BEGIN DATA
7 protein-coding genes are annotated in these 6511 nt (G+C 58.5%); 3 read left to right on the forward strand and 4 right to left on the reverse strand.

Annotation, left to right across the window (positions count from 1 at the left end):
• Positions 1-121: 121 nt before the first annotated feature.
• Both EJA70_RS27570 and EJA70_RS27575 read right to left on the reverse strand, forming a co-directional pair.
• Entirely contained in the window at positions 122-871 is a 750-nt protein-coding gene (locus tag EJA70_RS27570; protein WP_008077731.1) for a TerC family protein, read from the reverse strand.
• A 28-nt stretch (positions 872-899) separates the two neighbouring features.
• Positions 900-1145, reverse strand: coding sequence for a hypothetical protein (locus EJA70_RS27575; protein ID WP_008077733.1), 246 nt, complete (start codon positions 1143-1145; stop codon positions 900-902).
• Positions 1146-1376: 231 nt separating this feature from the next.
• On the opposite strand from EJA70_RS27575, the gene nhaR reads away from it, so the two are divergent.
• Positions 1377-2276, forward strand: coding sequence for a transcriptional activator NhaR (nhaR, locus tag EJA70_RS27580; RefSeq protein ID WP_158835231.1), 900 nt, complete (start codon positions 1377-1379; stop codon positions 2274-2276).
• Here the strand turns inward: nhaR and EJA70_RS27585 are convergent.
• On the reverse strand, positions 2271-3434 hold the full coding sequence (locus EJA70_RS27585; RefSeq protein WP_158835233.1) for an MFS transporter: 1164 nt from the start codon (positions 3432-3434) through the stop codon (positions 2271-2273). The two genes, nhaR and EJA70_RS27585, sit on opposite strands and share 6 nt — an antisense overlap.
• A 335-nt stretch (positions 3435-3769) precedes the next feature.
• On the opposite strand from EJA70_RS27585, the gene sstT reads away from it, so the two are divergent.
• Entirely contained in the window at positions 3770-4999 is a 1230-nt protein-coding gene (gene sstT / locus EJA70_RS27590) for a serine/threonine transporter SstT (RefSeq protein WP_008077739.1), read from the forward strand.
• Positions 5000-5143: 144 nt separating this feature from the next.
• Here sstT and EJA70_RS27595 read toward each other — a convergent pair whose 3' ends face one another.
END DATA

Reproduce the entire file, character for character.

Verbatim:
7 protein-coding genes are annotated in these 6511 nt (G+C 58.5%); 3 read left to right on the forward strand and 4 right to left on the reverse strand.

Annotation, left to right across the window (positions count from 1 at the left end):
• Positions 1-121: 121 nt before the first annotated feature.
• Both EJA70_RS27570 and EJA70_RS27575 read right to left on the reverse strand, forming a co-directional pair.
• Entirely contained in the window at positions 122-871 is a 750-nt protein-coding gene (locus tag EJA70_RS27570; protein WP_008077731.1) for a TerC family protein, read from the reverse strand.
• A 28-nt stretch (positions 872-899) separates the two neighbouring features.
• Positions 900-1145, reverse strand: coding sequence for a hypothetical protein (locus EJA70_RS27575; protein ID WP_008077733.1), 246 nt, complete (start codon positions 1143-1145; stop codon positions 900-902).
• Positions 1146-1376: 231 nt separating this feature from the next.
• On the opposite strand from EJA70_RS27575, the gene nhaR reads away from it, so the two are divergent.
• Positions 1377-2276, forward strand: coding sequence for a transcriptional activator NhaR (nhaR, locus tag EJA70_RS27580; RefSeq protein ID WP_158835231.1), 900 nt, complete (start codon positions 1377-1379; stop codon positions 2274-2276).
• Here the strand turns inward: nhaR and EJA70_RS27585 are convergent.
• On the reverse strand, positions 2271-3434 hold the full coding sequence (locus EJA70_RS27585; RefSeq protein WP_158835233.1) for an MFS transporter: 1164 nt from the start codon (positions 3432-3434) through the stop codon (positions 2271-2273). The two genes, nhaR and EJA70_RS27585, sit on opposite strands and share 6 nt — an antisense overlap.
• A 335-nt stretch (positions 3435-3769) precedes the next feature.
• On the opposite strand from EJA70_RS27585, the gene sstT reads away from it, so the two are divergent.
• Entirely contained in the window at positions 3770-4999 is a 1230-nt protein-coding gene (gene sstT / locus EJA70_RS27590) for a serine/threonine transporter SstT (RefSeq protein WP_008077739.1), read from the forward strand.
• Positions 5000-5143: 144 nt separating this feature from the next.
• Here sstT and EJA70_RS27595 read toward each other — a convergent pair whose 3' ends face one another.